To install the Mezzo, and the requred Orchestra package, on Ubuntu Linux 5.10 (Breezy Badger) become root:
su - root
Or if you don’t have a regular root account (as is the default in Ubuntu) do:
sudo su -
And then enter your normal users’ password when prompted.
Next add the following to you /etc/apt/sources.list:
deb http://archive.progeny.com/symphonyos/apt/ ./
Now update apt:
And then install Mezzo and Orchestra packages, with a couple of other needed deps:
apt-get install mezzo orchestra libstdc++5 xdialog
(Optional) Install the MetaTheme, which is “…a project dedicated to unification of appearance between different graphics toolkits (currently GTK2, QT and Java).” According to Symphony OS creator, Ryan, ”MetaTheme is in no way required. It makes things look pretty but that is about it” Also, currently the bundled MetaTheme package is broken [source] so you should not install it via apt-get. Instead, either wait for an updated package, or do what I did; download the tarball and follow the manual install steps. MetaTheme needs the dev headers for libgtk2, which I didn’t have installed, so make sure you have those by using apt-get:
apt-get install libgtk2.0-dev
Now get, configure, install and configure Metatheme:
wget http://www.metatheme.org/download/metatheme-0.0.6.tar.bz2 tar xvjf metatheme-0.0.6.tar.bz2 cd metatheme-0.0.6 ./configure
Watch for errors, then make it:
Finally install it:
Then back to your normal user (doesn’t sound right to me either, but…) to activate Metatheme in all supported toolkits:
Now you have to restart your session, so logout of your Desktop Manager and come back in. Next run the ‘mt-config’ application as your normal user to configure Metatheme and choose your favorite theme:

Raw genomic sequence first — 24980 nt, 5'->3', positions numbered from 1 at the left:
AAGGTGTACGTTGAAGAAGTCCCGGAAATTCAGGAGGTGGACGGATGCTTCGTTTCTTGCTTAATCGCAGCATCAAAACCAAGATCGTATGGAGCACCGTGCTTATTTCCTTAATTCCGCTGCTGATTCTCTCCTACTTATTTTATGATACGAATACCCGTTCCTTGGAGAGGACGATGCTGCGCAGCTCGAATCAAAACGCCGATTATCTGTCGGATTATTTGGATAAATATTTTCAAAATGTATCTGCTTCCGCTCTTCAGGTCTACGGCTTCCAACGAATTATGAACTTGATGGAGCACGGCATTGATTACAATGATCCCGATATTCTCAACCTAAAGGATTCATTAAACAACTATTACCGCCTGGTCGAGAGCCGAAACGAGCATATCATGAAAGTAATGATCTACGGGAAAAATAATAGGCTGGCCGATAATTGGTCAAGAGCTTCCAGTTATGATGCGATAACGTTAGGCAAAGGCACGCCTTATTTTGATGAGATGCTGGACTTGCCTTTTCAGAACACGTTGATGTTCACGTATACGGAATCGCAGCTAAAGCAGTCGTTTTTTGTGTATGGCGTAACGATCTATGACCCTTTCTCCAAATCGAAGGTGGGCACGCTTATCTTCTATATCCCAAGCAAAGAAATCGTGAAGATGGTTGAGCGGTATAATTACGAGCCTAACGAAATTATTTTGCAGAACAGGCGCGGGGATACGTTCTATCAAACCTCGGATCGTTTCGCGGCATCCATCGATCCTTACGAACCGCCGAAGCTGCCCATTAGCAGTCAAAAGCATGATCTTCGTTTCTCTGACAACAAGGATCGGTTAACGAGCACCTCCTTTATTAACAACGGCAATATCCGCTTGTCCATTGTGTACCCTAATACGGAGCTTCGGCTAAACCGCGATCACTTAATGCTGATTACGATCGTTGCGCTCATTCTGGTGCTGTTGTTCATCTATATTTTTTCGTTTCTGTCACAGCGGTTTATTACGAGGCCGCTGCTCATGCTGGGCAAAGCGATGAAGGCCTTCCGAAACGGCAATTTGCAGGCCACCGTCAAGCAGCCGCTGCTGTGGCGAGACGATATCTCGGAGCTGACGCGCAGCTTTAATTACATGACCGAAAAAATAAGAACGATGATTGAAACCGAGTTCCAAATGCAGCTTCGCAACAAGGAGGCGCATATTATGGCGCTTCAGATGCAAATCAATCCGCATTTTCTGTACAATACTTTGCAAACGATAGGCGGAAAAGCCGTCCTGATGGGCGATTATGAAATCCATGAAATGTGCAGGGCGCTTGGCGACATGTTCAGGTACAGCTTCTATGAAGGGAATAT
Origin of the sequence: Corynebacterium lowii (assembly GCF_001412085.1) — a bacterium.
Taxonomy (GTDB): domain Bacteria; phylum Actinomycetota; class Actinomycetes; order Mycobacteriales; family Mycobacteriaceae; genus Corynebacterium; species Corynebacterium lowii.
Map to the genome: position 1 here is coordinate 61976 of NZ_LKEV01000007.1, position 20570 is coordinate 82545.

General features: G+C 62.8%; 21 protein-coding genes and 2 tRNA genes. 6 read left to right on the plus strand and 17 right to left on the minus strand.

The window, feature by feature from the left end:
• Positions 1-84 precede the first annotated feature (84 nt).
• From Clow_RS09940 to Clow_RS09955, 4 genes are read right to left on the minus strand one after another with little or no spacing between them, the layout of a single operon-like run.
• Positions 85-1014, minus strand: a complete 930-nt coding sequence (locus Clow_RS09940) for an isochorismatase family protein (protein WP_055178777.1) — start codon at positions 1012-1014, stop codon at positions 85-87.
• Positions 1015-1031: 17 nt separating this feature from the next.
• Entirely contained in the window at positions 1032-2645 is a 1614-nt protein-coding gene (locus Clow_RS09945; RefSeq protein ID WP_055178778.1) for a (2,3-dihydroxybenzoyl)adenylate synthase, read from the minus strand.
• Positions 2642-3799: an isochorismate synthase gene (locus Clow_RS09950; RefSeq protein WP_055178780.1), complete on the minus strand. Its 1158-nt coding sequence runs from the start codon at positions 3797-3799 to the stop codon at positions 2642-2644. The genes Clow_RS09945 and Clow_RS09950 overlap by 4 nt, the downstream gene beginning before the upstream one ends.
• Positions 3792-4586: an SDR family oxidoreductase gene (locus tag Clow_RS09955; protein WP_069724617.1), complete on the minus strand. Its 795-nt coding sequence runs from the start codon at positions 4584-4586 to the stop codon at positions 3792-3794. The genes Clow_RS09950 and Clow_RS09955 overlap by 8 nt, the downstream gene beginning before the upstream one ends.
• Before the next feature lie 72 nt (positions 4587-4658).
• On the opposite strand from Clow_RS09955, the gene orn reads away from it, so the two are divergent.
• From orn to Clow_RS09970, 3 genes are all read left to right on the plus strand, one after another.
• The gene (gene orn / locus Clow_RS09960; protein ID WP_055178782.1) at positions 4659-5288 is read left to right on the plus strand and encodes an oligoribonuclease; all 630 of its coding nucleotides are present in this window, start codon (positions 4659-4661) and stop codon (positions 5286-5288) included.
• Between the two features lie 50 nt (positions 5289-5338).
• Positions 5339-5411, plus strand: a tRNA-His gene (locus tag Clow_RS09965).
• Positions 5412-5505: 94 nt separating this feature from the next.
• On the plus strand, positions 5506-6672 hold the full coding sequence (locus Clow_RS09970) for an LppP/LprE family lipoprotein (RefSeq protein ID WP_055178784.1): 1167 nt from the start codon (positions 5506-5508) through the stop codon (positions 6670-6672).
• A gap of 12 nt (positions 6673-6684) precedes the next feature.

UPDATE: thanks to comments from Gabriele Tassoni below, here’s another step that is very important. You have to manually copy the .metatheme directory from your normal user’s home directory to root’s home. Without doing this no GUI apps that need root/sudo privledges (Synaptic for Debian/Ubuntu users is a major one) will run! I’m going to email the MetaTheme devs about this to see if they can fix it for the next release. So, to avoid this pitfall:
sudo cp -R ~/.metatheme /root/.metatheme
Now, back to the Mezzo install, you need to copy the Mezzo and Orchestra settings and base desktop files to the home directory, so again as your regular user:
cp -Rvf /etc/skel/.mezzo ~/ cp -Rvf /etc/skel/.orchestra ~/ cp -Rvf /usr/share/fvwm/.fvwm2rc ~/.fvwm
Once you’re back up and in your default desktop, logout, then from your GDM or KDM login manager, login as normal, but choose the Mezzo ‘Session’.
If GDM or KDM does not show Mezzo as an option, you may need to restart the login manager for it to find it (I didn’t need to do this, but Ryan pointed it out):
That’s it, once in click in the corners to get aquinted and start playing around. I’ll post more about this as I learn it, I think it’s pretty cool at this stage.